After a cup of black coffee, a handful of M & M’s, and rich conversation, it was time to leave. As I stood, Barb grabbed my hands and pleaded, “Don’t go.” “Stay just a little longer.”
After my mother’s stroke, as she was dying, I held her hands tightly as my heart pleaded silently, “Don’t go.” “Stay just a while longer.”
We can just imagine the disciples’ grief and pleading as Jesus spoke of His Ascension, “Don’t go.” “Stay with us just a bit longer.” Yet Jesus “parted from them and was taken up to heaven” (Luke 24: 51).
They say, “Parting is such sweet sorrow.” Though we feel the sorrow immediately, the sweetness of departure emerges slowly.
When we started packing to move, we often stopped to remember all the good times in our thirty-plus years there. At the bedroom with a bookshelf anchored to the wall, we smiled as we thought of Mike reading to all four boys. Our daughter Laura reminisced about the joy of finally having her own room, complete with pink carpet and wallpaper with colorful hearts. We groaned as we discovered Erik’s rock collection. We recalled Christmas mornings and favorite dinners. We talked, laughed, and were often teary-eyed. However, now that it’s been well over two months of cleaning, packing, and moving, I’m over it. This old house is no longer our home, and I’m ready to sell it. Four walls and a roof functions as a house, but a home is where love dwells.
My daughter greeted me at the door with great anxiety: “Mom, the worst thing was on the news. I mean, the worst thing happened. I can’t even imagine. I don’t even want to speak of it because it’s so horrible. Mom, a man snatched a five-year-old boy from his mother and threw him off a third-floor balcony in the Mall of America. The report said that everyone was frantic. There was blood everywhere. People who witnessed are in shock. It’s the worst.” It is the worst nightmare a mother or father could imagine. A person taking your child from you—from your hand—is almost unspeakable.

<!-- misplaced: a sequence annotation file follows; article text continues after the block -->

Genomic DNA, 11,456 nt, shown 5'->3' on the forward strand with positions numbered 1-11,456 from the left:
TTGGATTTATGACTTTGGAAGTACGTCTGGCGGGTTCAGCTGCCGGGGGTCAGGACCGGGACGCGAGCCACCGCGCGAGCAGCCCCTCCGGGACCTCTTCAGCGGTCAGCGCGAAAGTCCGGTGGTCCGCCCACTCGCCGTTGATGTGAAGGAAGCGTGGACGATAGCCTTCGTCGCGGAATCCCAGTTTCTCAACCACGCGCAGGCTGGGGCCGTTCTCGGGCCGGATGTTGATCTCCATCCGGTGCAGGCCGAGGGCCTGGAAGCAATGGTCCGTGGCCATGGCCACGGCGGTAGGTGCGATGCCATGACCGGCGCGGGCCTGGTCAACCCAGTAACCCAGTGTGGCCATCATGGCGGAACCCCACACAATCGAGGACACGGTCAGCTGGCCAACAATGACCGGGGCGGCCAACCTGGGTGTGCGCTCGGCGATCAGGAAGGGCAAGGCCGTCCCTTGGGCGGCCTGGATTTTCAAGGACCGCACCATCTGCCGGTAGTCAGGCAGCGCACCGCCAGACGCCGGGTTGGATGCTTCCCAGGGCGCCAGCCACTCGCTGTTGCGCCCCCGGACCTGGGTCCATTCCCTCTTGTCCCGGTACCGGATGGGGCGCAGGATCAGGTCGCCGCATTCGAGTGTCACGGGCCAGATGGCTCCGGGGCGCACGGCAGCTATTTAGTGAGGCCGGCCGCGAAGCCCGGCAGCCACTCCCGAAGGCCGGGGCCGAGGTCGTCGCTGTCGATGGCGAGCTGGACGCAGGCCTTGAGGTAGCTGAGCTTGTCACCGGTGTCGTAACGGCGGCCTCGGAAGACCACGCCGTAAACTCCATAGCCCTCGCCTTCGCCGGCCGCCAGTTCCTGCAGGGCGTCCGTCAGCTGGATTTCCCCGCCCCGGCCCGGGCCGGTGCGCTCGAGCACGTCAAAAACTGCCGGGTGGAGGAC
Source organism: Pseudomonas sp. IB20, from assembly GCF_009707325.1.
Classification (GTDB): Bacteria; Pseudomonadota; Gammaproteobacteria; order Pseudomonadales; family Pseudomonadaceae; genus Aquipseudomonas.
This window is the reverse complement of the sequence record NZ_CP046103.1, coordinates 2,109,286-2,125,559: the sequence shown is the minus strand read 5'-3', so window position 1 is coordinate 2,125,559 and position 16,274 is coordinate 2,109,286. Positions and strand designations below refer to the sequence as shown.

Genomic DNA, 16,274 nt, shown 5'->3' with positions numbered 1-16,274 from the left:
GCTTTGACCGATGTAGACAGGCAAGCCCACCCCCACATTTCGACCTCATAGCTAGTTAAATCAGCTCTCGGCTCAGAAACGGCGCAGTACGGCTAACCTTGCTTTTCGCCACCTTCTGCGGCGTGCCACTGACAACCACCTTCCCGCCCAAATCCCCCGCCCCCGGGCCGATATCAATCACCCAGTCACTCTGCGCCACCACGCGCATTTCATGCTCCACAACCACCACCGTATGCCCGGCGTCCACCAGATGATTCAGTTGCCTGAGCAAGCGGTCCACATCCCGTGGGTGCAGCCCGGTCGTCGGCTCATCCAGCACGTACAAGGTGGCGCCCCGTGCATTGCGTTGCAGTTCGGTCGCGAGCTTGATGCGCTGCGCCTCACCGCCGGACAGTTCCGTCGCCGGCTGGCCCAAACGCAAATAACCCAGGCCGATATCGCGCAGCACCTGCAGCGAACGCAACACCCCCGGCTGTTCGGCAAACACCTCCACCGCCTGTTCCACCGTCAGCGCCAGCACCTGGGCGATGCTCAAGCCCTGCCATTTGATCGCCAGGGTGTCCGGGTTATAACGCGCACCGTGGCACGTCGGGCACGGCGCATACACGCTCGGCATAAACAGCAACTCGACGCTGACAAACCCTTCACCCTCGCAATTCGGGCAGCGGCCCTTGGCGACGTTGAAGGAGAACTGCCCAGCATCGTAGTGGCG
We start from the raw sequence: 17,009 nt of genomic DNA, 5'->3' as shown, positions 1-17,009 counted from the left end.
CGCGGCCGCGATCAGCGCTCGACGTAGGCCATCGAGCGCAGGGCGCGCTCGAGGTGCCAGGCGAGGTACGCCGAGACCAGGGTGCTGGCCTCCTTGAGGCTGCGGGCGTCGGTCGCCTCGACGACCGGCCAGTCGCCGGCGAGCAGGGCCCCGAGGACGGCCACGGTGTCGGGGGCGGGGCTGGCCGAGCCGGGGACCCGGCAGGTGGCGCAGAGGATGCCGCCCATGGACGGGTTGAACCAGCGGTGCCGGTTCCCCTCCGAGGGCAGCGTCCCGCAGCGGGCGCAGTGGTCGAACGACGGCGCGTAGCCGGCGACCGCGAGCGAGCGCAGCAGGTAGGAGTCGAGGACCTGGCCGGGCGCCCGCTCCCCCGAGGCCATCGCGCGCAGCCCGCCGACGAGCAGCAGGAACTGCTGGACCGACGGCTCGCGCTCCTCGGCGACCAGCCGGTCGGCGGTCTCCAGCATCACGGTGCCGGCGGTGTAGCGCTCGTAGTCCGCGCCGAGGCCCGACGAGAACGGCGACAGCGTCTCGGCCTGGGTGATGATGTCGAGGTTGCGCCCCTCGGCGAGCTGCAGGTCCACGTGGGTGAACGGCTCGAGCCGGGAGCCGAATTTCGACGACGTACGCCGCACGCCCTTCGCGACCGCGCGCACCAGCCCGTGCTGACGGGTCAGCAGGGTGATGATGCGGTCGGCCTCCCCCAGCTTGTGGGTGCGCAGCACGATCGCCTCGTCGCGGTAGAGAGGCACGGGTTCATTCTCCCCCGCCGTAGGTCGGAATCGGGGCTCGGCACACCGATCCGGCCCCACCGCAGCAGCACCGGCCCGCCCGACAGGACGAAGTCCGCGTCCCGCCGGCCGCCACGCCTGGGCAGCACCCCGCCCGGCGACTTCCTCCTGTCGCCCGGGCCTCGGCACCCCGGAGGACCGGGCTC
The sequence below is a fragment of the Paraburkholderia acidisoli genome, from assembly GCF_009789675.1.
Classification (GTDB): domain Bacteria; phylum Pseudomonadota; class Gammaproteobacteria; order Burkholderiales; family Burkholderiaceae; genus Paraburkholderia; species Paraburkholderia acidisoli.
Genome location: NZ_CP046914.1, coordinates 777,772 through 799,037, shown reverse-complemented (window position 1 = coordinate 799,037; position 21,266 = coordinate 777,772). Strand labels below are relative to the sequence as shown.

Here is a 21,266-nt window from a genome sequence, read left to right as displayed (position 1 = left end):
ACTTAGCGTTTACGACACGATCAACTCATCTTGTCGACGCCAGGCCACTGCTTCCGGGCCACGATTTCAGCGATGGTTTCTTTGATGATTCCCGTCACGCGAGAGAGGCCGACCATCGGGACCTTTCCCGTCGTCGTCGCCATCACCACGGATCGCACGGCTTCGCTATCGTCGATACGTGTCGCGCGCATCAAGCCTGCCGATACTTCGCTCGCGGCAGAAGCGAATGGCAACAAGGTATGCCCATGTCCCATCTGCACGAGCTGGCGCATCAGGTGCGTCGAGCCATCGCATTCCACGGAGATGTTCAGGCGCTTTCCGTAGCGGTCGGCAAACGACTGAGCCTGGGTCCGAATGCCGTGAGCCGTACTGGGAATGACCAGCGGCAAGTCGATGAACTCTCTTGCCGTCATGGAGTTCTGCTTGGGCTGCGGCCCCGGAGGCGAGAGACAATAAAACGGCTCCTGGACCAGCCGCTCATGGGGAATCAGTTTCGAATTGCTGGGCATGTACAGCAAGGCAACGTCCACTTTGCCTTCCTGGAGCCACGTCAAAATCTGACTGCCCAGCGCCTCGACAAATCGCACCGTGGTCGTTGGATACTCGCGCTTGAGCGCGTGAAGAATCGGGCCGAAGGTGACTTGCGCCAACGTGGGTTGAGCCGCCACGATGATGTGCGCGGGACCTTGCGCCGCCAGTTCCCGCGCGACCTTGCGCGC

It was an unusually warm sunny January day. The scene was picturesque as the caravan of cars snaked behind the hearse into the cemetery grounds. Family and friends emerged to gather around the grave—opened and prepared to receive my father’s body. After a twenty-one-gun salute, taps, and a final blessing, the undertaker lowered the casket into the earth. Each child and grandchild walked past, bidding farewell, and then scoops of dirt descended upon his final resting place. As we left the cemetery, my heart filled with gratitude for a grace-filled funeral. Yet in the night's darkness, the stark reality of Dad’s death—his lifeless body forever encased in the earth—seized me. My heart racing, I thought, “If it could bring him back to life—for a day, an hour, or even a moment—I would claw my way to his casket, stopping at nothing to clutch him from the tomb.” But then I heard, “Peace be with you.”
Several of our adult children and a few of our older grandchildren took pity upon us this past weekend by boxing, lifting, and hauling load after load to prepare for a move. It’s grunt work, better suited for beast than man or woman. Without each family member’s sweat, cleaning out our house would be nearly impossible. But we were in need, and thankfully, they responded.
The blog on this page presents reflections on the Sunday readings through the lens of a parent/grandparent, aiding leaders of the domestic church in their vital task as “first heralds” or “first preachers” of the Good News in the home.